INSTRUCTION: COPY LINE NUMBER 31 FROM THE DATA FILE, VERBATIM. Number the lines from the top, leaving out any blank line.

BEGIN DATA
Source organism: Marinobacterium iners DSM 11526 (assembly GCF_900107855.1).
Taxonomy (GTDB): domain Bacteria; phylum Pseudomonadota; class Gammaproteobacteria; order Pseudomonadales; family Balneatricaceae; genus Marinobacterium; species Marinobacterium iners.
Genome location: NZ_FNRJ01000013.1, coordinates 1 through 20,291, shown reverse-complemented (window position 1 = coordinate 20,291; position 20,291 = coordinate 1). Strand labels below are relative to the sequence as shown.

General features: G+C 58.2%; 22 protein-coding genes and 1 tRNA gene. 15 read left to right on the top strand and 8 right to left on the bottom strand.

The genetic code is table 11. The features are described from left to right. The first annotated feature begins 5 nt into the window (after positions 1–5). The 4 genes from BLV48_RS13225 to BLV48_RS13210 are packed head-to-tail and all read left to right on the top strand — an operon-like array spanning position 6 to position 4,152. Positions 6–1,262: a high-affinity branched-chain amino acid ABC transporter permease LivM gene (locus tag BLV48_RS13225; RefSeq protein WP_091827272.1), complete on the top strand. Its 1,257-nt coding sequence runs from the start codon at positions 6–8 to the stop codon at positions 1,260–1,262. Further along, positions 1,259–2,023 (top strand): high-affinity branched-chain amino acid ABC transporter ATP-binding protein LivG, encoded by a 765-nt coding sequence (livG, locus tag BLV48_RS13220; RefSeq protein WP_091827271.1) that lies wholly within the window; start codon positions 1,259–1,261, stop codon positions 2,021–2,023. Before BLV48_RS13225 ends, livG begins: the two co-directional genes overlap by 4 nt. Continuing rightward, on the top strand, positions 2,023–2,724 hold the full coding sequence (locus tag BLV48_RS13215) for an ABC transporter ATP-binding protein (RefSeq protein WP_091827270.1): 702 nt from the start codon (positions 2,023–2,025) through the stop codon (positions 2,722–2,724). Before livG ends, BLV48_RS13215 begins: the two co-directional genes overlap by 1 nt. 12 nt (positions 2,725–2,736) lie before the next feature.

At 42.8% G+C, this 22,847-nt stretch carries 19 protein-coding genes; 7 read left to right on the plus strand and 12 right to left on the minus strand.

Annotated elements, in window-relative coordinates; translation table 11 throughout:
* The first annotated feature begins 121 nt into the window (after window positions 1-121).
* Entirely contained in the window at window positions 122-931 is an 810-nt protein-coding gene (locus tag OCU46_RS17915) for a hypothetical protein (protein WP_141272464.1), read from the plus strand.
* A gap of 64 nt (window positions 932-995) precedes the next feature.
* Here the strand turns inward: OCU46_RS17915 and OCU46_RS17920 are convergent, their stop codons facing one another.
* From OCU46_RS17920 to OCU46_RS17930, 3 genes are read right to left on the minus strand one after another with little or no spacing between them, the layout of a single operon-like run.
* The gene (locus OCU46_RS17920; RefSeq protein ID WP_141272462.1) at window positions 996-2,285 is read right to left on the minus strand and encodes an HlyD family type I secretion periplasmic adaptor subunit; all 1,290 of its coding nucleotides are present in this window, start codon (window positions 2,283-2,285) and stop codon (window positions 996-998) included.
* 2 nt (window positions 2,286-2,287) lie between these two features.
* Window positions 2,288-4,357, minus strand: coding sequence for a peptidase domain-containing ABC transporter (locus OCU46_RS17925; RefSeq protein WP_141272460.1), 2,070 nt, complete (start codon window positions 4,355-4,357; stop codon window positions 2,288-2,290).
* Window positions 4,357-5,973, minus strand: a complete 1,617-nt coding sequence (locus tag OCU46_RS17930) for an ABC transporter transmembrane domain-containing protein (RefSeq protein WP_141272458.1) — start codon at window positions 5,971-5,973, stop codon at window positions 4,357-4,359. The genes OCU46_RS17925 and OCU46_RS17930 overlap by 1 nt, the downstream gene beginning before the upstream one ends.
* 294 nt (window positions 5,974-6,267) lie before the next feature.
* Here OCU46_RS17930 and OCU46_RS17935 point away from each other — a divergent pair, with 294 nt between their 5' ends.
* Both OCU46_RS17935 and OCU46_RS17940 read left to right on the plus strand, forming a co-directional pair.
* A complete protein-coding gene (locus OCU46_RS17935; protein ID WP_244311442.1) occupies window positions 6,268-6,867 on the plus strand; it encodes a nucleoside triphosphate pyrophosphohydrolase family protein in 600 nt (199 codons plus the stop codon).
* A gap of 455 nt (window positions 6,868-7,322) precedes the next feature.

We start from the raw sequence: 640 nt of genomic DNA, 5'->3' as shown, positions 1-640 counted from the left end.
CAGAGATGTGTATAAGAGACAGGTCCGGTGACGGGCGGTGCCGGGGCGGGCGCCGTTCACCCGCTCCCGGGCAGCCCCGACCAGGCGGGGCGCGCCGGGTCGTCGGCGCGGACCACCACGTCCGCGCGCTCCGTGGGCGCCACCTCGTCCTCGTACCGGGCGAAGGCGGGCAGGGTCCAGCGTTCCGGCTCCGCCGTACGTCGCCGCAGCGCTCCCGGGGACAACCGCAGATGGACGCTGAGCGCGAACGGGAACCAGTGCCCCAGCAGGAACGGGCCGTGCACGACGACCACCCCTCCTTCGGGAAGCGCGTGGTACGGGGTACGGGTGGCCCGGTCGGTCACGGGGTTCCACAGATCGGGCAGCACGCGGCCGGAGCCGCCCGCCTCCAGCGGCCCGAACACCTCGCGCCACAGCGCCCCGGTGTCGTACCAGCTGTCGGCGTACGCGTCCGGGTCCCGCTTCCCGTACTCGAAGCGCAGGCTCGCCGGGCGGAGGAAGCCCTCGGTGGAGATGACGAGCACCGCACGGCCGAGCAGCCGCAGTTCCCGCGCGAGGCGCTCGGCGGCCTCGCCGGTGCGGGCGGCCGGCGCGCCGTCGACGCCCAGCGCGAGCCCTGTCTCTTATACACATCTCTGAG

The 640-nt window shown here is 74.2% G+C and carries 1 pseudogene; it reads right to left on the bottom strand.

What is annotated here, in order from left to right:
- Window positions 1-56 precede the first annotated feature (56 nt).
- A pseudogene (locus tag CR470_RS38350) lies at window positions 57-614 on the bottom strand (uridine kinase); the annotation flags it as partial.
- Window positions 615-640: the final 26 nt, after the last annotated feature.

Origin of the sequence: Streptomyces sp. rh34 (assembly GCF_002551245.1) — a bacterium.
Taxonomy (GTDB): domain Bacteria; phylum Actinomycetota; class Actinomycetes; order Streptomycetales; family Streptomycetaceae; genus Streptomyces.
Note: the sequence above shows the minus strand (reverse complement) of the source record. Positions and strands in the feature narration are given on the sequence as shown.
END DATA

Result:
Note: the sequence above shows the minus strand (reverse complement) of the source record. Positions and strands in the feature narration are given on the sequence as shown.